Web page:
Marissa Mayer Is Right: Working From Home Kills Innovation
Dogs barking, kids crying, background music from Starbucks, and yes, even toilets flushing. We have all been on conference calls with people who "work from home." Colleagues who swear they are more productive because they work from home.
Well, Marissa Mayer from Yahoo! thinks differently. She has done the unthinkable; she is making people actually come to work – at the office! Mayer has notified some untold number of Yahoo! employees that they need to report to the local offices. No more telecommuting and working remotely; people will actually have to meet and collaborate in-person.
She is going old school!
(Read More: Is Telecommuting Dead? Don't Count on It)
Now, I am the CEO of a webcasting company, and we make our living selling technology for Internet-based meetings and broadcasts. And guess what? I agree with her strategy! Online technology absolutely has its place in corporate America and should be leveraged to its fullest. However, it can never replace the benefits of face-to-face collaboration and team building.
Telecommuting, once a novelty and a very practical solution in some situations, has now become an entitlement. An entitlement that in many cases has been misused, or dare I say, abused. People need to remember that it's called "work" for a reason. With national unemployment hovering around eight percent, and the California unemployment rate closer to 10 percent, getting a notice to report to your local office is better than the alternative. If your job can be done remotely, my guess is it can also be outsourced or off-shored. Complacency and mediocrity are the absolute byproduct of the corporate entitlement culture.
(Read More: 4 Reasons Why Telecommuting Is Bad for Business)
"Telecommuting, once a novelty and a very practical solution in some situations, has now become an entitlement. An entitlement that in many cases has been misused, or dare I say, abused. People need to remember that it's called "work" for a reason."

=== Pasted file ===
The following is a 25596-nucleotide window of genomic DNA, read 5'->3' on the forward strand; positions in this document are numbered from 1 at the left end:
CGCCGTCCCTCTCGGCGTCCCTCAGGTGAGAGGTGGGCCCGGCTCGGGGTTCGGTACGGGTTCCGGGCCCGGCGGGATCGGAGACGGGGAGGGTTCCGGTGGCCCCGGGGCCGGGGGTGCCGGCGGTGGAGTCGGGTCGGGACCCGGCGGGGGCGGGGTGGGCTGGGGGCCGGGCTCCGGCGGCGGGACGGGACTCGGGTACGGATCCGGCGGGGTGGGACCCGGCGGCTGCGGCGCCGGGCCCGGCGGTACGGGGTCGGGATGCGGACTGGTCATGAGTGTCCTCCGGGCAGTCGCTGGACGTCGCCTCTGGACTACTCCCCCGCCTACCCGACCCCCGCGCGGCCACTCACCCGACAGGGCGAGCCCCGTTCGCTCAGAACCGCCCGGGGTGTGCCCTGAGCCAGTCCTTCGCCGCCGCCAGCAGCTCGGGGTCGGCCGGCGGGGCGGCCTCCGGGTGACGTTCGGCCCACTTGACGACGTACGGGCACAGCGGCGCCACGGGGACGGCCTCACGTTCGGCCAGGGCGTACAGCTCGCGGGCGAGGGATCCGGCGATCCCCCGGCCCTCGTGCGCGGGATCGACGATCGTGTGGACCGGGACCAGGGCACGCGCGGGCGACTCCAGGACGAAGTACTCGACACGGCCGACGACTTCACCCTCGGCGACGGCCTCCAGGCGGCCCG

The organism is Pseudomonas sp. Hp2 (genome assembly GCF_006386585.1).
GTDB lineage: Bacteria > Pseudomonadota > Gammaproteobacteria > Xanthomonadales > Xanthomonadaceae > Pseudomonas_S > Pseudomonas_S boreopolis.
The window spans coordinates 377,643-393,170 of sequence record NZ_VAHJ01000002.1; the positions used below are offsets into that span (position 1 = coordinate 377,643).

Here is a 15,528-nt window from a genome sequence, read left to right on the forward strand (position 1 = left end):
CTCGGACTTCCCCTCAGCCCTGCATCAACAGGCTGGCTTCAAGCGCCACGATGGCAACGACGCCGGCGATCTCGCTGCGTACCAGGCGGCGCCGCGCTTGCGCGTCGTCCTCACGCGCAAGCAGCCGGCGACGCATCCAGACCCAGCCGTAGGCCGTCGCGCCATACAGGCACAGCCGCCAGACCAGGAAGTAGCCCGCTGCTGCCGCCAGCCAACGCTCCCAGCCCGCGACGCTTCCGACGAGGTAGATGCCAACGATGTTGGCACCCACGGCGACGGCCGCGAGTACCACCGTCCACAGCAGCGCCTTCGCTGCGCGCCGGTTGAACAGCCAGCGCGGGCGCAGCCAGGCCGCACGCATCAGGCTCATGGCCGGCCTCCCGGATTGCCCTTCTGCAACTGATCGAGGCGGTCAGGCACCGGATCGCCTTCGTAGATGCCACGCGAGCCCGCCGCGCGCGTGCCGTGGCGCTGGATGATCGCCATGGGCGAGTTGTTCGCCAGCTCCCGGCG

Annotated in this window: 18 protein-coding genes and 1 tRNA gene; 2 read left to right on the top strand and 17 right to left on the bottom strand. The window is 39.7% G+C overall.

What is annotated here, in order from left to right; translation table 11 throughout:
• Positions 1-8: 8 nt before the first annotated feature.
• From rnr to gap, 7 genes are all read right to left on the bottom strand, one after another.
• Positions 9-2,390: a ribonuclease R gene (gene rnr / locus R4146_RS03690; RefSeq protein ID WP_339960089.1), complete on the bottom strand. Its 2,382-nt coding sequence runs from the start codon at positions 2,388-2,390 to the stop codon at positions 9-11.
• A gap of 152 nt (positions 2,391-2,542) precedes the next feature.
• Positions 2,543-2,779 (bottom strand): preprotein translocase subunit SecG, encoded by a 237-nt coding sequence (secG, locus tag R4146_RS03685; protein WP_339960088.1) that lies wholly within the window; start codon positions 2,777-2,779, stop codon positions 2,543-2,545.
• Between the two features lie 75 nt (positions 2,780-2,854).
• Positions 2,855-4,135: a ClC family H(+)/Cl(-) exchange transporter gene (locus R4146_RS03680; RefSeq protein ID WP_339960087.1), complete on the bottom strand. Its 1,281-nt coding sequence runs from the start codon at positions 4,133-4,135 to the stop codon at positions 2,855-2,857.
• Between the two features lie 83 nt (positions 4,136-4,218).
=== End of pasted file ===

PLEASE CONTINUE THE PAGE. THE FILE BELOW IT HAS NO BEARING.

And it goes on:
Yahoo! needs to hit reset, and Marissa Mayer needs to be the agent of change. The reinventing of Yahoo! is as much the responsibility of its employees as it is that of its senior executives.
There is no better way for a company to create a successful culture than for people to work together – philosophically, spiritually, and yes, physically.
More of the same at Yahoo! is the recipe for failure.
Getting employees together (by choice or not) and pushing people out of their comfort zones is needed to drive innovation. Conflict, disagreement and friction are necessary for success; they are the precursors to collaboration, compromise and creativity. Sometimes you need to get in a room, lock the door and solve a problem…literally. We always muse about the three guys in a garage creating the next Apple or Facebook. Did you ever notice it's never three guys in three separate garages?
I fully expect the blogosphere and the social media outlets to be replete with anonymous Yahoo! employees bellyaching about the new directive.
There will be a media frenzy attacking Marissa Mayer's decision to eliminate what's considered an entitlement.
My advice to her is to hang in there and stay the course. There will definitely be some turnover, but more than likely, they are employees that should have left Yahoo! long ago. If the only reason an employee stays with your company is because they can work from home, you don't want that employee anyway.
Marissa, if you need to webcast your strategy to all of your remote offices, feel free to hit me up on LinkedIn. I have the perfect solution.
(Read More: CNBC's Jane Wells, 'My Day Working From Home')
Nick Ballettais CEO of TalkPoint, an industry leader in global communications technology.